June 2006
Volume 6, Issue 6
Free
Vision Sciences Society Annual Meeting Abstract  |   June 2006
Temporal integration of visually and electrically evoked activity in monkey inferior temporal cortex during visual discrimination learning
Author Affiliations
  • Keisuke Kawasaki
    Depeartment of neuroscience, Brown University
  • David L. Sheinberg
    Depeartment of neuroscience, Brown University
Journal of Vision June 2006, Vol.6, 619. doi:10.1167/6.6.619
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      Keisuke Kawasaki, David L. Sheinberg; Temporal integration of visually and electrically evoked activity in monkey inferior temporal cortex during visual discrimination learning. Journal of Vision 2006;6(6):619. doi: 10.1167/6.6.619.

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      © ARVO (1962-2015); The Authors (2016-present)

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Abstract

We have previously found that perturbation of activity in IT can be used to solve a visual discrimination task when the visual information alone is ambiguous. However, the degree to which independent visually and electrically evoked activities in IT contribute to this discrimination is not clear. To address this question, we designed a new discrimination paradigm based on relative stimulus timing.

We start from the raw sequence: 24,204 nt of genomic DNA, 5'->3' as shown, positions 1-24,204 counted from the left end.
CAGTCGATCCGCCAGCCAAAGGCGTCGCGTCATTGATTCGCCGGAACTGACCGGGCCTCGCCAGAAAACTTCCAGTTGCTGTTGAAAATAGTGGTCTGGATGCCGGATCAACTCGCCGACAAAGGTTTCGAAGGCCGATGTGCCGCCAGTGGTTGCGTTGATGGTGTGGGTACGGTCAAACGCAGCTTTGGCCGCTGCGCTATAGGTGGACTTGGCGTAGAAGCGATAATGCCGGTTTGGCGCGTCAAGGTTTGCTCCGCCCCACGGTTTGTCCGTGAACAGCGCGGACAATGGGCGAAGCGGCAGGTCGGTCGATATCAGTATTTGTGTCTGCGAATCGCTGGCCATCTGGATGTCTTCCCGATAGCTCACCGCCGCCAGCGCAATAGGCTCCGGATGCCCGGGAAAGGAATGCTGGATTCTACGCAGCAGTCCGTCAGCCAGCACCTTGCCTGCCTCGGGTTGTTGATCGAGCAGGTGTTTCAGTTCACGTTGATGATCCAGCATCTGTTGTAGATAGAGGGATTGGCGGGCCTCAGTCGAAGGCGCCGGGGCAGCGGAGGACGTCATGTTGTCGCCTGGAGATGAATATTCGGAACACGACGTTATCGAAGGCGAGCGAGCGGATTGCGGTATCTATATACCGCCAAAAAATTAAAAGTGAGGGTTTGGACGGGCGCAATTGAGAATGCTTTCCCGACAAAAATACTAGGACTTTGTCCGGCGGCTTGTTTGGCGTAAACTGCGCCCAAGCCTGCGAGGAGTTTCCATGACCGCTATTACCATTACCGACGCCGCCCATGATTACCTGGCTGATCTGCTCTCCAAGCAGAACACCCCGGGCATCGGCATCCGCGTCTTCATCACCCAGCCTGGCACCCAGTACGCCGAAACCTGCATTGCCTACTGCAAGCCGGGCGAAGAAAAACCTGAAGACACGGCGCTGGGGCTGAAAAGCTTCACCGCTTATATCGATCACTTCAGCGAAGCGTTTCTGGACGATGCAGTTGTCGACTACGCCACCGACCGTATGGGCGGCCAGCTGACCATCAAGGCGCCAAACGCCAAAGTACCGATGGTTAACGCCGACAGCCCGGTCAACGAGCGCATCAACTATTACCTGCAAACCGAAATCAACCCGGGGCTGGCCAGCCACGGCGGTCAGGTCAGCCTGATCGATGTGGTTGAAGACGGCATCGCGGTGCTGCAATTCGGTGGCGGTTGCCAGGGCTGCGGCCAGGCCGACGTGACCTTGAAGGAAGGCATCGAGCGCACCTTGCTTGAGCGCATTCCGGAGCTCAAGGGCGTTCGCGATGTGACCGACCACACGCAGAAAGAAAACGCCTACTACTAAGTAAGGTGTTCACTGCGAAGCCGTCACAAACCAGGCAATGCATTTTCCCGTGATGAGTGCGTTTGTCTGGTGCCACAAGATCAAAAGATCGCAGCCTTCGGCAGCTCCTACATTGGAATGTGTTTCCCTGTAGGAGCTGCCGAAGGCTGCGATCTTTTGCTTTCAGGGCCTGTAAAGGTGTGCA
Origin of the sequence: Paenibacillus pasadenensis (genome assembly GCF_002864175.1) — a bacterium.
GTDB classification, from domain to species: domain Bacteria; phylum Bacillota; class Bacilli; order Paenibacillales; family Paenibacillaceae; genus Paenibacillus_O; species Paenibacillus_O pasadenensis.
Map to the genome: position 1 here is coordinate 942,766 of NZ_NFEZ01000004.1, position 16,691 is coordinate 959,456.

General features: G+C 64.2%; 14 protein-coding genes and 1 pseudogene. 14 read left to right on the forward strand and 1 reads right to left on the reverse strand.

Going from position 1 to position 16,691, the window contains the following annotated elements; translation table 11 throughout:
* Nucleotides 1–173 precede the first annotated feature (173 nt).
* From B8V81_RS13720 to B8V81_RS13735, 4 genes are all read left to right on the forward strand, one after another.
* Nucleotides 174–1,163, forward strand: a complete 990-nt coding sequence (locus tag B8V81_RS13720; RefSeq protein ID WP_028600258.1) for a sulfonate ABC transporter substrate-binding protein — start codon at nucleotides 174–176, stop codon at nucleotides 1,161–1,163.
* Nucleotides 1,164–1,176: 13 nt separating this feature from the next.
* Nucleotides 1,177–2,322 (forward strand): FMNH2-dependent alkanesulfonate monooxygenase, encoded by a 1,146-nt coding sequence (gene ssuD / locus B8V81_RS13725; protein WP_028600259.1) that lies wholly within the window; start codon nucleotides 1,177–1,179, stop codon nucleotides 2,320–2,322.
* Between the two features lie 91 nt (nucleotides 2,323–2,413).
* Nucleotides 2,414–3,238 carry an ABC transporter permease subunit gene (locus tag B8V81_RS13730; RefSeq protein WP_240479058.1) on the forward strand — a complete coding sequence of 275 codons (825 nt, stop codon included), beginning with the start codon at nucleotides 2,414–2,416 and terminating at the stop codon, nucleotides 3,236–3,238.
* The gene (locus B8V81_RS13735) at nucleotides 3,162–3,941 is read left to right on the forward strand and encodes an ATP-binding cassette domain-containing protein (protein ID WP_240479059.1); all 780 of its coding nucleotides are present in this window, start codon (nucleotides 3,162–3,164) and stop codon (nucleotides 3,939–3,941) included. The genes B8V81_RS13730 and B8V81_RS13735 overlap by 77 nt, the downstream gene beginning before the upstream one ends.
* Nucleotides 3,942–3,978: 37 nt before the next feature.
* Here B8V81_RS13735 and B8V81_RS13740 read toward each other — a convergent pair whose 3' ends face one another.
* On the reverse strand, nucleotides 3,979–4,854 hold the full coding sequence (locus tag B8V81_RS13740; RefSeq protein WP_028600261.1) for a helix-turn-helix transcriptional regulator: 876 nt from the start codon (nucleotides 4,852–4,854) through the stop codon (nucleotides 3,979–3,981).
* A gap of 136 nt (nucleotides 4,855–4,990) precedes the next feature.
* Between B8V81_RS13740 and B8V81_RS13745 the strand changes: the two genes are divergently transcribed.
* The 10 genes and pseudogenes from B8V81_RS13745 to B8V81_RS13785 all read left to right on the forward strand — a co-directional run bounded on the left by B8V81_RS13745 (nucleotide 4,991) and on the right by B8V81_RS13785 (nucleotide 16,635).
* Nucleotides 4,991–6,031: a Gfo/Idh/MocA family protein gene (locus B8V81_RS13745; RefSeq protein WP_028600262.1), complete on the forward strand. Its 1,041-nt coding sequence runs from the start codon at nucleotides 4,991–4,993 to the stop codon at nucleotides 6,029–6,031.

A monkey was trained in a two alternative forced choice classification task. We prepared novel stimuli for every experimental session. Two of the four stimuli consisted of identical visual patterns combined with electrical biphasic pulses delivered to a visually selective IT site; the relative timing between the visual and electrical stimulation consistently differed for each. For one stimulus, the electrical stimulation was delivered just prior to the visual stimulation and for the other, during the visual stimulation.

In 9 of 13 experiments we observed clear evidence of learning, but found lower performance and slower learning in the combined, compared to visually distinct, classifications. The absolute timing of visual and electrical stimulation could not explain performance. As a probe test, we occasionally introduced a condition containing only the visual pattern that had been paired with electrical stimulation. On these trials, the monkey reliably chose the button corresponding to the pre-stimulation stimulus.

These results suggest that the visually and electrically evoked activities in IT cortex contribute to discrimination learning in an integrative manner, and that the learning we observed is not a result of simply learning to detect electrical stimulation alone.

Kawasaki, K. Sheinberg, D. L. (2006). Temporal integration of visually and electrically evoked activity in monkey inferior temporal cortex during visual discrimination learning [Abstract]. Journal of Vision, 6(6):619, 619a, http://journalofvision.org/6/6/619/, doi:10.1167/6.6.619. [CrossRef]
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